- Drop smash: This is when the player hits the ball softly and with a lot of spin, aiming to make it drop near the net on the opposite side of the court. It is a deceptive shot that can be difficult for the opponents to return.
- Lob smash: This is a shot in which the player hits the ball high and deep into the opponent’s court, aiming to put it out of reach. It is a risky shot that requires good timing and positioning, but it can be effective if executed well.
- Spin smash: This is a shot in which the player adds spin to the ball at the contact point to make it more difficult for the opponents to return. It is an advanced shot that requires a lot of practice and skill to execute correctly.
- Pop-up shot: If you notice your opponent might struggle to execute a smash properly, you can use a pop-up shot to lift the ball into the air. This shot forces them to smash rather than turn and attempt a difficult return while running backward.
What Are the Pickleball Rules for Smashing?
There are a few rules in pickleball that relate specifically to the smash:
- Players are not allowed to smash the ball while standing in the kitchen (the area within 7 feet of the net on either side marked by the non-volley or kitchen line). If a player smashes the ball in the kitchen, it is a fault, and the point is awarded to the opposing team.
- Players cannot hit the ball out of bounds on a smash. If a player smashes the ball and goes out of bounds, it is a fault, and the point is awarded to the opposing team.
- Players cannot hit the ball into the ground on their side of the court when smashing. If a player smashes the ball and it lands on their side of the court, it is a fault, and the point goes to the opposing team.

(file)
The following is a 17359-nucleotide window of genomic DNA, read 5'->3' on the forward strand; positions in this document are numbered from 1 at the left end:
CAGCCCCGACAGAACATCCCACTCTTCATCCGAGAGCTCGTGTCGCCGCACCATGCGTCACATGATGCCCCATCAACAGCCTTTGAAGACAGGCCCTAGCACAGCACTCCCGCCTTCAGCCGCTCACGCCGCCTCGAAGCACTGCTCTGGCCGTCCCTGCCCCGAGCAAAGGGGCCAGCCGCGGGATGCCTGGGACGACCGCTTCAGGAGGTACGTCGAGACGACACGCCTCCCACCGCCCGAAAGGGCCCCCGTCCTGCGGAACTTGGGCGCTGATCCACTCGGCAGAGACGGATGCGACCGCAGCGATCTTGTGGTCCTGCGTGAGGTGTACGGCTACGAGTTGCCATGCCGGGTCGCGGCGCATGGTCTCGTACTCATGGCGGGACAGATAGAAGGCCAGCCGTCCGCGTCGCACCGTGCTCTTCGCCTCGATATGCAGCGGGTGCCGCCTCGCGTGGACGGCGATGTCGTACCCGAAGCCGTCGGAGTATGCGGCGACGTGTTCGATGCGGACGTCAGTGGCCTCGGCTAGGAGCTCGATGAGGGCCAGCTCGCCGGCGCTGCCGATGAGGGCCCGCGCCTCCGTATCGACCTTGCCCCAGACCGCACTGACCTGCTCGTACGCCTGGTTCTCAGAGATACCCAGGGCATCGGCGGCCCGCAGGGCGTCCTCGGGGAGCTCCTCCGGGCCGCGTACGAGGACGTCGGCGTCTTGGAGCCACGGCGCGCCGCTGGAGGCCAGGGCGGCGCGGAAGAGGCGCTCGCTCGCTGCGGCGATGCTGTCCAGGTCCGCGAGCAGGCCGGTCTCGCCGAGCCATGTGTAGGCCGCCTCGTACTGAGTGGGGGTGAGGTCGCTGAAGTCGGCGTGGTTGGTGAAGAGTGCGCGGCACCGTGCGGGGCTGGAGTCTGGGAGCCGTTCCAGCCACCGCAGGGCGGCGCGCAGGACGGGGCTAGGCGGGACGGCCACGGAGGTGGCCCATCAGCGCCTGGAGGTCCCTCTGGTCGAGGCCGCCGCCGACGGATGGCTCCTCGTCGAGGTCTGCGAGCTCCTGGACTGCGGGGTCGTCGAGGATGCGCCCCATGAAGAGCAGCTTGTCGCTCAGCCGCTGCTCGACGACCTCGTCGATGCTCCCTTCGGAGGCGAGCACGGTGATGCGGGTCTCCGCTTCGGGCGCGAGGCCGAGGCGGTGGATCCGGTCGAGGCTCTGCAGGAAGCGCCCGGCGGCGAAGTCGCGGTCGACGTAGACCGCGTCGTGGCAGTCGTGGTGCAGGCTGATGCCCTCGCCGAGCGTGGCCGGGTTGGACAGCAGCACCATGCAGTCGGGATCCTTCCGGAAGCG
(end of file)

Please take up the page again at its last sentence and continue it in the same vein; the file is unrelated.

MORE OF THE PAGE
How Much Power To Use When Hitting Smashes
The power to use when hitting pickleball smashes will depend on various factors, including the speed and placement of the incoming ball, the positioning of the opponents, and the player’s own skill and comfort level.
In general, it is important to use enough power to hit the ball with authority but not so much that the player loses control of the shot. A player should hit the ball with enough force to reach the backcourt but not so hard that it goes out of bounds.
It can be helpful to practice hitting smashes with different power levels so the player can develop a feel for how much force to use in different situations. Using pickleball drills, a player can judge the right amount of power to use on each smash.
How Do You Defend a Smash?
To defend a pickleball smash, follow these steps:
- Position yourself in the center of the court, near the back line, and get ready to move as the ball comes towards you.
- As the ball approaches, watch it carefully and anticipate where it will land.
- As the ball lands, move towards it and get into a low, balanced stance.
- Use a quick, upward motion to hit the ball back toward the opponent’s side of the court. Aim for the middle of the court, as this will give you the best chance of returning the ball successfully.
- Follow through with your swing and watch the ball as it goes over the net to anticipate your opponent’s next move.
Remember to keep your eye on the ball and your body in good balance as you defend the smash. It may take some practice to get the timing and technique right, but with a little practice, you should be able to defend this powerful shot effectively.